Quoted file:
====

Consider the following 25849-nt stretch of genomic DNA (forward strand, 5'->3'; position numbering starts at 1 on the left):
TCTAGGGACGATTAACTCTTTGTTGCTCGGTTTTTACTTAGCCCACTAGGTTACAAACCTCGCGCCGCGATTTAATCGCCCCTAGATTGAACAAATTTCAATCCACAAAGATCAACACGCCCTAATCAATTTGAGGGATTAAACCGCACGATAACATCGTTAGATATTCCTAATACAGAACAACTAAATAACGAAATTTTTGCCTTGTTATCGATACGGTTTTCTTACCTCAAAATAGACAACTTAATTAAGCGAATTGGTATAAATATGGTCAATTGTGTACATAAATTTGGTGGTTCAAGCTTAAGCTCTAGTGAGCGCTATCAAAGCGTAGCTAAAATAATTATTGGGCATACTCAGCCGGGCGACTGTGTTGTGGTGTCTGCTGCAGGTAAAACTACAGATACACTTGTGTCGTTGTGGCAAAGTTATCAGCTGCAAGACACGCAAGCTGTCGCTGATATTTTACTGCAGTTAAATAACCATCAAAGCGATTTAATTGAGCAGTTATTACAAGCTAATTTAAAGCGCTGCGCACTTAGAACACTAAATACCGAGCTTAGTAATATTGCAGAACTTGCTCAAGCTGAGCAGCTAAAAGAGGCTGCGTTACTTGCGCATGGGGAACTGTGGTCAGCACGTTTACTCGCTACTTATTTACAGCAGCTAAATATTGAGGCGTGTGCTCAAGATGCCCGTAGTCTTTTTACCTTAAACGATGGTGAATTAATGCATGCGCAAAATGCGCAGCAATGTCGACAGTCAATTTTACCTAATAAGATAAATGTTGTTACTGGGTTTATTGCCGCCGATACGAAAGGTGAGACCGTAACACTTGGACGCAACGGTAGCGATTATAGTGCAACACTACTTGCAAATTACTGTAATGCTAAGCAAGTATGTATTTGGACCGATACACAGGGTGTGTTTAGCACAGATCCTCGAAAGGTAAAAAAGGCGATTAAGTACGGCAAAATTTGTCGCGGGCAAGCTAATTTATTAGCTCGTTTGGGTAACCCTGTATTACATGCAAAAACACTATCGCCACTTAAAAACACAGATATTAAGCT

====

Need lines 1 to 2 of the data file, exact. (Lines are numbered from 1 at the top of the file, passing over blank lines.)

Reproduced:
Consider the following 25849-nt stretch of genomic DNA (forward strand, 5'->3'; position numbering starts at 1 on the left):
TCTAGGGACGATTAACTCTTTGTTGCTCGGTTTTTACTTAGCCCACTAGGTTACAAACCTCGCGCCGCGATTTAATCGCCCCTAGATTGAACAAATTTCAATCCACAAAGATCAACACGCCCTAATCAATTTGAGGGATTAAACCGCACGATAACATCGTTAGATATTCCTAATACAGAACAACTAAATAACGAAATTTTTGCCTTGTTATCGATACGGTTTTCTTACCTCAAAATAGACAACTTAATTAAGCGAATTGGTATAAATATGGTCAATTGTGTACATAAATTTGGTGGTTCAAGCTTAAGCTCTAGTGAGCGCTATCAAAGCGTAGCTAAAATAATTATTGGGCATACTCAGCCGGGCGACTGTGTTGTGGTGTCTGCTGCAGGTAAAACTACAGATACACTTGTGTCGTTGTGGCAAAGTTATCAGCTGCAAGACACGCAAGCTGTCGCTGATATTTTACTGCAGTTAAATAACCATCAAAGCGATTTAATTGAGCAGTTATTACAAGCTAATTTAAAGCGCTGCGCACTTAGAACACTAAATACCGAGCTTAGTAATATTGCAGAACTTGCTCAAGCTGAGCAGCTAAAAGAGGCTGCGTTACTTGCGCATGGGGAACTGTGGTCAGCACGTTTACTCGCTACTTATTTACAGCAGCTAAATATTGAGGCGTGTGCTCAAGATGCCCGTAGTCTTTTTACCTTAAACGATGGTGAATTAATGCATGCGCAAAATGCGCAGCAATGTCGACAGTCAATTTTACCTAATAAGATAAATGTTGTTACTGGGTTTATTGCCGCCGATACGAAAGGTGAGACCGTAACACTTGGACGCAACGGTAGCGATTATAGTGCAACACTACTTGCAAATTACTGTAATGCTAAGCAAGTATGTATTTGGACCGATACACAGGGTGTGTTTAGCACAGATCCTCGAAAGGTAAAAAAGGCGATTAAGTACGGCAAAATTTGTCGCGGGCAAGCTAATTTATTAGCTCGTTTGGGTAACCCTGTATTACATGCAAAAACACTATCGCCACTTAAAAACACAGATATTAAGCT